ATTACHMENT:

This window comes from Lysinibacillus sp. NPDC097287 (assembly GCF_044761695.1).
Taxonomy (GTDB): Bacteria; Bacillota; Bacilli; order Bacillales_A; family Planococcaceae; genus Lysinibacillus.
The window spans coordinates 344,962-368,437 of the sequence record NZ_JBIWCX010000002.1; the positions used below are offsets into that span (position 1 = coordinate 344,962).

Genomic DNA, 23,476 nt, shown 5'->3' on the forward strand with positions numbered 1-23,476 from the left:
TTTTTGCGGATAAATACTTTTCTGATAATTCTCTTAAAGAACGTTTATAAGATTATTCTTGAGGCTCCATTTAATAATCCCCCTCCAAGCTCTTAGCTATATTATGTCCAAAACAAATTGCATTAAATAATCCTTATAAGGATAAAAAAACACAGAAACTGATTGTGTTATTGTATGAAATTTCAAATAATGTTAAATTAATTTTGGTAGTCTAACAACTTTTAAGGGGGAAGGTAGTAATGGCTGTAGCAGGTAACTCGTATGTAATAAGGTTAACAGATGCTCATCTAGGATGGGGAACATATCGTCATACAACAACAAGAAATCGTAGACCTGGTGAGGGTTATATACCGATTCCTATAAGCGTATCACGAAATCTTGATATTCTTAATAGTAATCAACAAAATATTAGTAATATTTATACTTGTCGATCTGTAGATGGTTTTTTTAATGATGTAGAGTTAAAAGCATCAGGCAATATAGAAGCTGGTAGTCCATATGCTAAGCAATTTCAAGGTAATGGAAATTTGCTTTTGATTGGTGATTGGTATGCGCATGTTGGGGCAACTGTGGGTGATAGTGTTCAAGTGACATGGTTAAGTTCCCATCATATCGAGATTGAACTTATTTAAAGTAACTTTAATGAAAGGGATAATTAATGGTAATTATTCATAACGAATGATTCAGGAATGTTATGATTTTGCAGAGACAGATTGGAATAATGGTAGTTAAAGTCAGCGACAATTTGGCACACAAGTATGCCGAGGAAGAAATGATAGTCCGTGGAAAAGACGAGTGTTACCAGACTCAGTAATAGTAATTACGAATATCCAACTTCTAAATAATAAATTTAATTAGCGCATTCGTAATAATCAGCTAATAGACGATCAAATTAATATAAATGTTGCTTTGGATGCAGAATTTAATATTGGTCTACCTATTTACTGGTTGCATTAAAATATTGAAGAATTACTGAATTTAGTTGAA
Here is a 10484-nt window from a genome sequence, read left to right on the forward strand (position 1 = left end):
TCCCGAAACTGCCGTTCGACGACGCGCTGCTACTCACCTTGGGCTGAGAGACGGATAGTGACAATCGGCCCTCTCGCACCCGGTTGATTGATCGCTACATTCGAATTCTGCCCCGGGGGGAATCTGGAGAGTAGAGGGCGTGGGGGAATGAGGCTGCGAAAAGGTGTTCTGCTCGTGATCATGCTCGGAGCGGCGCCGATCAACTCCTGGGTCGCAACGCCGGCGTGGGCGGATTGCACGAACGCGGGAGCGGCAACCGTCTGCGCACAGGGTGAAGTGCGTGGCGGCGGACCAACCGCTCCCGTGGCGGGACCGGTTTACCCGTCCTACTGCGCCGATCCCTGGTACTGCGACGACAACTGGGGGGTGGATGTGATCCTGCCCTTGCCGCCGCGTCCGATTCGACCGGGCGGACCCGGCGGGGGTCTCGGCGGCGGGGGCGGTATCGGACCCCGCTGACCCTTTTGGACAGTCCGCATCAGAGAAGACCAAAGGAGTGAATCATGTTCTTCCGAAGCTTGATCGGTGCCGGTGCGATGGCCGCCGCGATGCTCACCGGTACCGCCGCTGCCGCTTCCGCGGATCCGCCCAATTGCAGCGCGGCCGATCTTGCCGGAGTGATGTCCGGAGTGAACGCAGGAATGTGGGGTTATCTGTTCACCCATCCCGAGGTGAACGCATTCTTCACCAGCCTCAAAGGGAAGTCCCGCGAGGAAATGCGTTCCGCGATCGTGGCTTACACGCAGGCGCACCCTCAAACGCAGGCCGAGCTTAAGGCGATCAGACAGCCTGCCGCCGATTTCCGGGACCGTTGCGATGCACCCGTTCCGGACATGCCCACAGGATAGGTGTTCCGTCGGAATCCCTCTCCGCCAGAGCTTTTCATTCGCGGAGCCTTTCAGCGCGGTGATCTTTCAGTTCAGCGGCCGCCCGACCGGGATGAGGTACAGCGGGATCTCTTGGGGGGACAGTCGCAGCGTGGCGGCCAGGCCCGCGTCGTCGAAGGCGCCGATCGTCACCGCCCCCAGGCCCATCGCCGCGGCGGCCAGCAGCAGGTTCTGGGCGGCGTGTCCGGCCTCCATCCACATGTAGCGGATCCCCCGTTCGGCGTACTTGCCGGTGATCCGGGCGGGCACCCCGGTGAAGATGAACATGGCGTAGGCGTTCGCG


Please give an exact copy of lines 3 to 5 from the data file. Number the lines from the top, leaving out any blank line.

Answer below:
The window spans coordinates 344,962-368,437 of the sequence record NZ_JBIWCX010000002.1; the positions used below are offsets into that span (position 1 = coordinate 344,962).

Genomic DNA, 23,476 nt, shown 5'->3' on the forward strand with positions numbered 1-23,476 from the left:
TTTTTGCGGATAAATACTTTTCTGATAATTCTCTTAAAGAACGTTTATAAGATTATTCTTGAGGCTCCATTTAATAATCCCCCTCCAAGCTCTTAGCTATATTATGTCCAAAACAAATTGCATTAAATAATCCTTATAAGGATAAAAAAACACAGAAACTGATTGTGTTATTGTATGAAATTTCAAATAATGTTAAATTAATTTTGGTAGTCTAACAACTTTTAAGGGGGAAGGTAGTAATGGCTGTAGCAGGTAACTCGTATGTAATAAGGTTAACAGATGCTCATCTAGGATGGGGAACATATCGTCATACAACAACAAGAAATCGTAGACCTGGTGAGGGTTATATACCGATTCCTATAAGCGTATCACGAAATCTTGATATTCTTAATAGTAATCAACAAAATATTAGTAATATTTATACTTGTCGATCTGTAGATGGTTTTTTTAATGATGTAGAGTTAAAAGCATCAGGCAATATAGAAGCTGGTAGTCCATATGCTAAGCAATTTCAAGGTAATGGAAATTTGCTTTTGATTGGTGATTGGTATGCGCATGTTGGGGCAACTGTGGGTGATAGTGTTCAAGTGACATGGTTAAGTTCCCATCATATCGAGATTGAACTTATTTAAAGTAACTTTAATGAAAGGGATAATTAATGGTAATTATTCATAACGAATGATTCAGGAATGTTATGATTTTGCAGAGACAGATTGGAATAATGGTAGTTAAAGTCAGCGACAATTTGGCACACAAGTATGCCGAGGAAGAAATGATAGTCCGTGGAAAAGACGAGTGTTACCAGACTCAGTAATAGTAATTACGAATATCCAACTTCTAAATAATAAATTTAATTAGCGCATTCGTAATAATCAGCTAATAGACGATCAAATTAATATAAATGTTGCTTTGGATGCAGAATTTAATATTGGTCTACCTATTTACTGGTTGCATTAAAATATTGAAGAATTACTGAATTTAGTTGAA